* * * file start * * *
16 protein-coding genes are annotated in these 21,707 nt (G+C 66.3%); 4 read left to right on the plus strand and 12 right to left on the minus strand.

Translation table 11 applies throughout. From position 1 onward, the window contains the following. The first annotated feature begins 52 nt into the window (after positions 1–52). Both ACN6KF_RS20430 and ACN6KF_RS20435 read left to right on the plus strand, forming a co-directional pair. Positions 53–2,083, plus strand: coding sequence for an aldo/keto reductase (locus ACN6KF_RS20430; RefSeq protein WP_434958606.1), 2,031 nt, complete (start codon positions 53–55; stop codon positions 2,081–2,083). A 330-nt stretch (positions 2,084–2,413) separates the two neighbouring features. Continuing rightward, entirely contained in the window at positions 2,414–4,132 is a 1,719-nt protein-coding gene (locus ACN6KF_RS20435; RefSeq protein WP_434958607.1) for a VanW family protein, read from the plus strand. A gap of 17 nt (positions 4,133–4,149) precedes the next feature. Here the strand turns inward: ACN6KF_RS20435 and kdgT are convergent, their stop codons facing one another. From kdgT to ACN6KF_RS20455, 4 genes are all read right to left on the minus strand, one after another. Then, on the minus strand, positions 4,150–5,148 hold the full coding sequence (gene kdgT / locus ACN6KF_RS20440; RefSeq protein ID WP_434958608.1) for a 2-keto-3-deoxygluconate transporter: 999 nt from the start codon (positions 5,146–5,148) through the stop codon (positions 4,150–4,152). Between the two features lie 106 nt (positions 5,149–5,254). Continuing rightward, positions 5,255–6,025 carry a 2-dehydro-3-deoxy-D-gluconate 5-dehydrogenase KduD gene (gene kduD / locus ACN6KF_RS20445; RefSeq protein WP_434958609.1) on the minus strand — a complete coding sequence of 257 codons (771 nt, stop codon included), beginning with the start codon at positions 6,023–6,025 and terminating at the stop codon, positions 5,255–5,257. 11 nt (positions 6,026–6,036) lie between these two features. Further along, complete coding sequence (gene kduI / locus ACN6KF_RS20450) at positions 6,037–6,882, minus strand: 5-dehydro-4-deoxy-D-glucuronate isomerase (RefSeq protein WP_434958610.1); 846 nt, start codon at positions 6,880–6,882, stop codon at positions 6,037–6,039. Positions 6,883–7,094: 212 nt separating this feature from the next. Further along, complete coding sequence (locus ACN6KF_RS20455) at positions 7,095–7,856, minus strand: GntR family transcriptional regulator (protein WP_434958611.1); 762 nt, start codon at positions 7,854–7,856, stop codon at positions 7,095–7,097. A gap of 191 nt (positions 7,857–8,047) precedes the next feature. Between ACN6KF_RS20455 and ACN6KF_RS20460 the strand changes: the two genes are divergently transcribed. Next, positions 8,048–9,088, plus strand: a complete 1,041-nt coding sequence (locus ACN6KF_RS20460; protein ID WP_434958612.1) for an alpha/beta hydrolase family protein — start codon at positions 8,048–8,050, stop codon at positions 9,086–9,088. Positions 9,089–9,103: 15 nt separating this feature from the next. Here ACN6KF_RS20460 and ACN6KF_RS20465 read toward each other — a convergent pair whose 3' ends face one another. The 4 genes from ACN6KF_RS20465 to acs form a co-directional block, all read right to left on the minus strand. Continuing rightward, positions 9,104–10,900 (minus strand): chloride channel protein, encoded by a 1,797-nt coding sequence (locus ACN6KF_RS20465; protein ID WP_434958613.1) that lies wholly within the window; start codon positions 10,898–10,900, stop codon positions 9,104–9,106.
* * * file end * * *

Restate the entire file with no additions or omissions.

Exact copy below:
16 protein-coding genes are annotated in these 21,707 nt (G+C 66.3%); 4 read left to right on the plus strand and 12 right to left on the minus strand.

Translation table 11 applies throughout. From position 1 onward, the window contains the following. The first annotated feature begins 52 nt into the window (after positions 1–52). Both ACN6KF_RS20430 and ACN6KF_RS20435 read left to right on the plus strand, forming a co-directional pair. Positions 53–2,083, plus strand: coding sequence for an aldo/keto reductase (locus ACN6KF_RS20430; RefSeq protein WP_434958606.1), 2,031 nt, complete (start codon positions 53–55; stop codon positions 2,081–2,083). A 330-nt stretch (positions 2,084–2,413) separates the two neighbouring features. Continuing rightward, entirely contained in the window at positions 2,414–4,132 is a 1,719-nt protein-coding gene (locus ACN6KF_RS20435; RefSeq protein WP_434958607.1) for a VanW family protein, read from the plus strand. A gap of 17 nt (positions 4,133–4,149) precedes the next feature. Here the strand turns inward: ACN6KF_RS20435 and kdgT are convergent, their stop codons facing one another. From kdgT to ACN6KF_RS20455, 4 genes are all read right to left on the minus strand, one after another. Then, on the minus strand, positions 4,150–5,148 hold the full coding sequence (gene kdgT / locus ACN6KF_RS20440; RefSeq protein ID WP_434958608.1) for a 2-keto-3-deoxygluconate transporter: 999 nt from the start codon (positions 5,146–5,148) through the stop codon (positions 4,150–4,152). Between the two features lie 106 nt (positions 5,149–5,254). Continuing rightward, positions 5,255–6,025 carry a 2-dehydro-3-deoxy-D-gluconate 5-dehydrogenase KduD gene (gene kduD / locus ACN6KF_RS20445; RefSeq protein WP_434958609.1) on the minus strand — a complete coding sequence of 257 codons (771 nt, stop codon included), beginning with the start codon at positions 6,023–6,025 and terminating at the stop codon, positions 5,255–5,257. 11 nt (positions 6,026–6,036) lie between these two features. Further along, complete coding sequence (gene kduI / locus ACN6KF_RS20450) at positions 6,037–6,882, minus strand: 5-dehydro-4-deoxy-D-glucuronate isomerase (RefSeq protein WP_434958610.1); 846 nt, start codon at positions 6,880–6,882, stop codon at positions 6,037–6,039. Positions 6,883–7,094: 212 nt separating this feature from the next. Further along, complete coding sequence (locus ACN6KF_RS20455) at positions 7,095–7,856, minus strand: GntR family transcriptional regulator (protein WP_434958611.1); 762 nt, start codon at positions 7,854–7,856, stop codon at positions 7,095–7,097. A gap of 191 nt (positions 7,857–8,047) precedes the next feature. Between ACN6KF_RS20455 and ACN6KF_RS20460 the strand changes: the two genes are divergently transcribed. Next, positions 8,048–9,088, plus strand: a complete 1,041-nt coding sequence (locus ACN6KF_RS20460; protein ID WP_434958612.1) for an alpha/beta hydrolase family protein — start codon at positions 8,048–8,050, stop codon at positions 9,086–9,088. Positions 9,089–9,103: 15 nt separating this feature from the next. Here ACN6KF_RS20460 and ACN6KF_RS20465 read toward each other — a convergent pair whose 3' ends face one another. The 4 genes from ACN6KF_RS20465 to acs form a co-directional block, all read right to left on the minus strand. Continuing rightward, positions 9,104–10,900 (minus strand): chloride channel protein, encoded by a 1,797-nt coding sequence (locus ACN6KF_RS20465; protein ID WP_434958613.1) that lies wholly within the window; start codon positions 10,898–10,900, stop codon positions 9,104–9,106.